Photo credit: jiangyi-99
I’ve been on a bit of a “get healthier” track, so when I read an article in the New York Times recently about a study that suggests we should be eating seven or more servings of vegetables and fruits a day (which, by the way, I cannot find no matter what keywords I plug into Google, so here is the BBC’s take on the study), I decided to take a close look at my veggie and fruit eating habits.
You’d think being married to a former vegan who does all the cooking would mean my daily vegetable and fruit intake would be more than adequate, but unfortunately that wasn’t the case at all. First of all, when my husband was vegan, he had a tendency to concentrate on proteins rather than vegetables and fruits (which wasn’t surprising, since there was also a year previously when he became vegetarian and afterwards we realized he should have called himself a “cheeseatarian”). As you might have guessed, now that he’s doing regular omnivore eating, vegetables and fruits still aren’t at the top of his list when it comes to cooking.
I decided I’d better remedy my rather woeful track record of eating vegetables and fruits. When I was in my 20s, my idea of a snack was to cut up a green pepper and mince some garlic and do a quick stir fry. I’m not sure what happened between then and now, but I had definitely lost my way when it comes to healthy eating.
So first things first. I had to figure out what a serving actually meant. According to Canada’s Food Guide, one serving is a medium fruit or half a cup of fresh, frozen or canned vegetables. The American Heart Association says one serving is one cup of raw leafy vegetables, half a cup of other vegetables, half a cup of vegetable juice, a medium fruit or half a cup of chopped, cooked or canned fruit. Clear enough, then: to get seven servings of vegetables and fruits a day I’d be counting half cup serving sizes, unless I’m eating raw leafy vegetables, in which case I’ll use the one cup measure.
(By the way, while I’m more used to saying “fruits and vegetables”, I’m mostly using “vegetables and fruits” here because, according to the study I mentioned, fruits are okay but don’t have as much of an impact as vegetables. And I’m sure there are probably some vegetables – kale, anyone? – which likely have more nutritional bang for the buck than others.)
Seven servings therefore means I need to eat three and a half cups of vegetables and fruits a day (ha! I guess basic math does come in handy later in life). At first glance, this seemed to pose quite the challenge, especially since I was eating maybe one and at most two servings a day.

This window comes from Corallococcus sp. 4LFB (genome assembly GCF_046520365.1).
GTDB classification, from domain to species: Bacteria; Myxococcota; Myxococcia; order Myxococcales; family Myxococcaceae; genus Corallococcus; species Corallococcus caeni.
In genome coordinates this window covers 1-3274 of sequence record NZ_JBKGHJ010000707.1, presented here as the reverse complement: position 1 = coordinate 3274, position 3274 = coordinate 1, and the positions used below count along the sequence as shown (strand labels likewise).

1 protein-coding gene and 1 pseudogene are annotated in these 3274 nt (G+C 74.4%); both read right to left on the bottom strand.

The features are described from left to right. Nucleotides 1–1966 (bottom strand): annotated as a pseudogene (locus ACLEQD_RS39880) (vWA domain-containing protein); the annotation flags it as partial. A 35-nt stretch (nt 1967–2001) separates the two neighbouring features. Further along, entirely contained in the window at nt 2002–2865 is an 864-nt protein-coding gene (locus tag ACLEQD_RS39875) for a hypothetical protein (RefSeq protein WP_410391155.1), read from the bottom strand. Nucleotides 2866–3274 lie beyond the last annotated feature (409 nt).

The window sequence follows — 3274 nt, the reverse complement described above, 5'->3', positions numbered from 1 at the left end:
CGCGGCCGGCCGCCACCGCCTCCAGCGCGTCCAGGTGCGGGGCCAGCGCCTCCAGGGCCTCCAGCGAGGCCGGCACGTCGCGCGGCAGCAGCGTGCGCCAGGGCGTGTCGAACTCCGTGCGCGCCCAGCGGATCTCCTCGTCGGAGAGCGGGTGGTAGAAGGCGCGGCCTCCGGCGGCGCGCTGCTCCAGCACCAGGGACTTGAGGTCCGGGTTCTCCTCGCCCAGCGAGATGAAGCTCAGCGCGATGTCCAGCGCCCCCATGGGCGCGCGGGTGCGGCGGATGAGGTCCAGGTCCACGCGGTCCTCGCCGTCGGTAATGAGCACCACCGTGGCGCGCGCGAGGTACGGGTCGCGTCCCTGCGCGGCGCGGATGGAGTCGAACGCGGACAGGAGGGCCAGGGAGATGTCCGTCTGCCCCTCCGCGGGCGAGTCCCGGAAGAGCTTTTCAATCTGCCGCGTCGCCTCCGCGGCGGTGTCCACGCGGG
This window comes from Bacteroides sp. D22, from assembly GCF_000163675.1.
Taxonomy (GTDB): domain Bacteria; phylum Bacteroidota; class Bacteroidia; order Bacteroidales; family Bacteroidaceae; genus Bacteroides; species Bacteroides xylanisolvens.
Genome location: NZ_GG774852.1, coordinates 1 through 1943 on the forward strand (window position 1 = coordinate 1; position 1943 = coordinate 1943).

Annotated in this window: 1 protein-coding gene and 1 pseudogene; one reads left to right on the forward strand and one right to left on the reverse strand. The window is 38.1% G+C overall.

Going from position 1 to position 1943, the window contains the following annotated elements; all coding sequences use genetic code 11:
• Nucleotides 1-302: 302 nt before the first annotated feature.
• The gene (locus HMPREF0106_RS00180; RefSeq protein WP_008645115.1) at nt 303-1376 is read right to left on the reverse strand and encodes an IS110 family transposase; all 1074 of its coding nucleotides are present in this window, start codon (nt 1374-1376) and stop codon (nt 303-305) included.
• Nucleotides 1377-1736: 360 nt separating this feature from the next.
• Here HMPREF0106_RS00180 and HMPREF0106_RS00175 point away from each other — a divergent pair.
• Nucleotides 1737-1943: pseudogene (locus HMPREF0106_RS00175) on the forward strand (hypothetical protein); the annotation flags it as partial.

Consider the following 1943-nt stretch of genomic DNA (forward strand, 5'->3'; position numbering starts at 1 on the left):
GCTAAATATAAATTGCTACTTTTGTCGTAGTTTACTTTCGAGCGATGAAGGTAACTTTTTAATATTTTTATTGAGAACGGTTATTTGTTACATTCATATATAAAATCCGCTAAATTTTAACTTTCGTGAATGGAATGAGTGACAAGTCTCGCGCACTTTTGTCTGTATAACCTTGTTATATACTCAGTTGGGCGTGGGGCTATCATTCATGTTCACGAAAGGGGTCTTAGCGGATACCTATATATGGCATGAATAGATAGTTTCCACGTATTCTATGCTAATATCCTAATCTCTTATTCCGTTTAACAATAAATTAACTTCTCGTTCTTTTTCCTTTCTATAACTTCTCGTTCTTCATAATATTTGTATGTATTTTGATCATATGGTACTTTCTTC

But once I made a commitment to more vegetables and fruits, it wasn’t as difficult as I’d thought it would be.
First of all, I now think “veggie” and “fruit” at the first signs of those snacking urges (I don’t know about you, but for me, these usually come when I have a book in hand). Yes, steering myself away from the potato chips (they are definitely my main source of unhealthy eating temptation) has been difficult. But then I tried the humus my husband makes for himself as a snack, and I fell in love. I pair it with lots of celery, carrots, radishes and cucumbers, and I’ve gotten so diligent I now pre-chop my celery and keep it in a container in the fridge for ease in fulfilling my snacking urges.
I rely on my nightly plate of veggies and humus to make up for whatever servings I might have missed during the day. But I also now have veggies with my breakfast (zucchini stir fry with my scrambled eggs!) and of course, as part of my lunch. I’ve also been reminding my husband we do need to have a veggie component to our dinners – even if it’s just tomato or cucumber slices.
And instead of my juice and flaxseed concoction I now make a fruit and kale and flaxseed smoothie (finally! I’m using that Magic Bullet I bought so long ago!) and it tastes so much nicer than what I was drinking before.
And kale! Oh, kale, I hear you are so good for me. Well, except that raw kale may be problematic when it comes to thyroid issues. So I now regularly cook up two batches of kale: one in water and one in broth. I freeze each batch, and use the kale cooked in water cubes in my smoothies and the kale cooked in chicken broth cubes in my soups. Very easy.
I’m sure I’ll come up with more ways to eat more vegetables and fruit. I love my vegetables and humus snack, but I’m sure variety is important, too. For me, snacking on vegetables and fruits is definitely the way to go, though!